History of Portugal
In the first millennium BC, Celtic peoples lived in Portugal. Later, the Phoenicians and Carthaginians conquered the south, while, Iron Age cultures predominated in the north. In the 2nd century BC, Portugal became part of the Roman Empire.
After the collapse of the Roman rule, Portugal was colonized by the Germanic tribes. Suebi, in the north, and Visigoths, in the south. Portugal was then conquered by Muslims from North Africa, before coming under the control of Spanish kings. In the 12th century, Portugal became an independent kingdom.
In the 15th century Portugal emerged as the foremost center of maritime exploration in Europe. Over the next century, Portuguese sailors explored the world and dominated the sea trade. These sailors helped Portugal build the first great European overseas empire, with colonies in Africa, Asia, and South America. By the late 16th century, however, much of its power and resources were exhausted, and most of the country’s Asian colonies were lost. Portugal kept its largest colony, Brazil, until 1822 and its African empire until the late 20th century.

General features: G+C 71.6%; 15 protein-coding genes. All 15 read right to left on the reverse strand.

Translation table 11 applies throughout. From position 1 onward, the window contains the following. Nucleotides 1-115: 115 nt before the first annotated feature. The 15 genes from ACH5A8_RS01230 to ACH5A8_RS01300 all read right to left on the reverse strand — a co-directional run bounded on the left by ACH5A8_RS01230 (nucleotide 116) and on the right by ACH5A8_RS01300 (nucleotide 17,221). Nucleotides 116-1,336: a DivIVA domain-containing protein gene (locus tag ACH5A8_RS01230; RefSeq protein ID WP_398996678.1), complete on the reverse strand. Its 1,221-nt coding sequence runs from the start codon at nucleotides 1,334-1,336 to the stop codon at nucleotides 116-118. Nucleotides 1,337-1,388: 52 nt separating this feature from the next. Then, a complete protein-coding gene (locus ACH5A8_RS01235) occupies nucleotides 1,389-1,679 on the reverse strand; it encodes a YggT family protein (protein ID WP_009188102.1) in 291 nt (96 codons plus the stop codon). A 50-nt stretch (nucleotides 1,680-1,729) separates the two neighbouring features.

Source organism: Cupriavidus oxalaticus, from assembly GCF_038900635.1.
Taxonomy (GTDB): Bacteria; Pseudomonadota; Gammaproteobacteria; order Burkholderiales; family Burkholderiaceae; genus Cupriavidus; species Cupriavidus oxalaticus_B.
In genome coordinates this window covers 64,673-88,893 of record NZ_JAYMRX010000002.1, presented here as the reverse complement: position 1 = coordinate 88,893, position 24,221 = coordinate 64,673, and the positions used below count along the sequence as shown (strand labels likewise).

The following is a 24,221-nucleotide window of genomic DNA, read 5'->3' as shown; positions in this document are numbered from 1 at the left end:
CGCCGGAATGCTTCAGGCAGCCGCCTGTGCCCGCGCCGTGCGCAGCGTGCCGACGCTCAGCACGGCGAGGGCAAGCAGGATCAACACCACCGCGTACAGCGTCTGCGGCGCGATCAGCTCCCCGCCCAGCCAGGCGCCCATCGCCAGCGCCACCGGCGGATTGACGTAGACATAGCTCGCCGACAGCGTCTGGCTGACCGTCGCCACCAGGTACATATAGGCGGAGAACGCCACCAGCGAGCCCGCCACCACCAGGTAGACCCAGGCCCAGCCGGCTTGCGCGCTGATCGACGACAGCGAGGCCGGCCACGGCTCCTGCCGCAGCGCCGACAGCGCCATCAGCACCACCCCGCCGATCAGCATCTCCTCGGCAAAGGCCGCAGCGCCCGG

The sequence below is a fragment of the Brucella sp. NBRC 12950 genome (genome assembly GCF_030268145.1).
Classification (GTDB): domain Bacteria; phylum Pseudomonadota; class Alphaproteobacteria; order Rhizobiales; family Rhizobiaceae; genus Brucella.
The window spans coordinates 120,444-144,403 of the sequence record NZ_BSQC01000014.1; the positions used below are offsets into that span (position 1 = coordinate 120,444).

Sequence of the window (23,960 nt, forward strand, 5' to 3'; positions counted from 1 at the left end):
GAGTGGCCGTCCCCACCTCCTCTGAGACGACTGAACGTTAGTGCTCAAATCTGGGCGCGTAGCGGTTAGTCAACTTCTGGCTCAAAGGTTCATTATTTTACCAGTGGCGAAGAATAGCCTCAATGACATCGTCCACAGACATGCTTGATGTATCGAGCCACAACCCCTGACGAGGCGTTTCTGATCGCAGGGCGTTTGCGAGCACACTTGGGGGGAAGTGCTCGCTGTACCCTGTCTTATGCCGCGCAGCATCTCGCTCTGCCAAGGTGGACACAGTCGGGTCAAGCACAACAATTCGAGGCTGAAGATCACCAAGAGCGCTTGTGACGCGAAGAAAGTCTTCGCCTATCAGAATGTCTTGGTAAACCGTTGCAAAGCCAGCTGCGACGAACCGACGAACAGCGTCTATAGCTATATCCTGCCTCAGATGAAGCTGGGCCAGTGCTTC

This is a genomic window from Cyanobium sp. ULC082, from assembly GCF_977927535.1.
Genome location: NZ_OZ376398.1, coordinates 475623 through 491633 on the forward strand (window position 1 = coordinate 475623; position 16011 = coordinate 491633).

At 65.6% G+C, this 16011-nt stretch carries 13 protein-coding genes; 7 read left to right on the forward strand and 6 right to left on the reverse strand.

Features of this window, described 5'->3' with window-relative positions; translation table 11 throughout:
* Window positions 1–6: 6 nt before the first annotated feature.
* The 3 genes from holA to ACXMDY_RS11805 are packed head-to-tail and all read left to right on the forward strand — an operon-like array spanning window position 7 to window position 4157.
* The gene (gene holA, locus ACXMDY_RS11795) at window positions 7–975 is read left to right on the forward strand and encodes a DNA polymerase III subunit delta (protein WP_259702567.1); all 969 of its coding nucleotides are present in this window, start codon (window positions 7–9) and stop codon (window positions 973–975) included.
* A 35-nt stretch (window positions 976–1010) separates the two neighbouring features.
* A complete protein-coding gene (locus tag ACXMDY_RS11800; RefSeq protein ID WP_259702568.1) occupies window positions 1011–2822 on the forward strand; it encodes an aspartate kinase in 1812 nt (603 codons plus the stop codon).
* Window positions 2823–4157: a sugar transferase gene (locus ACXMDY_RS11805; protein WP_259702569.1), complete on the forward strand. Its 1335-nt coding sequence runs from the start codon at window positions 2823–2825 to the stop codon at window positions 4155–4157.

In 1910, revolution deposed the monarchy and the first Portuguese republic was proclaimed. A period of great instability followed. In 1926 a coup d’état installed a dictatorship that ruled Portugal for nearly five decades. A series of costly colonial wars in Africa beginning in the 1960s drained Portuguese resources and weakened the national economy.
In 1975 Portugal granted independence to all of its African colonies. A new constitution, in 1976, established a democratic government. The country joined the European Community in 1986, and in 1999 adopted the euro.
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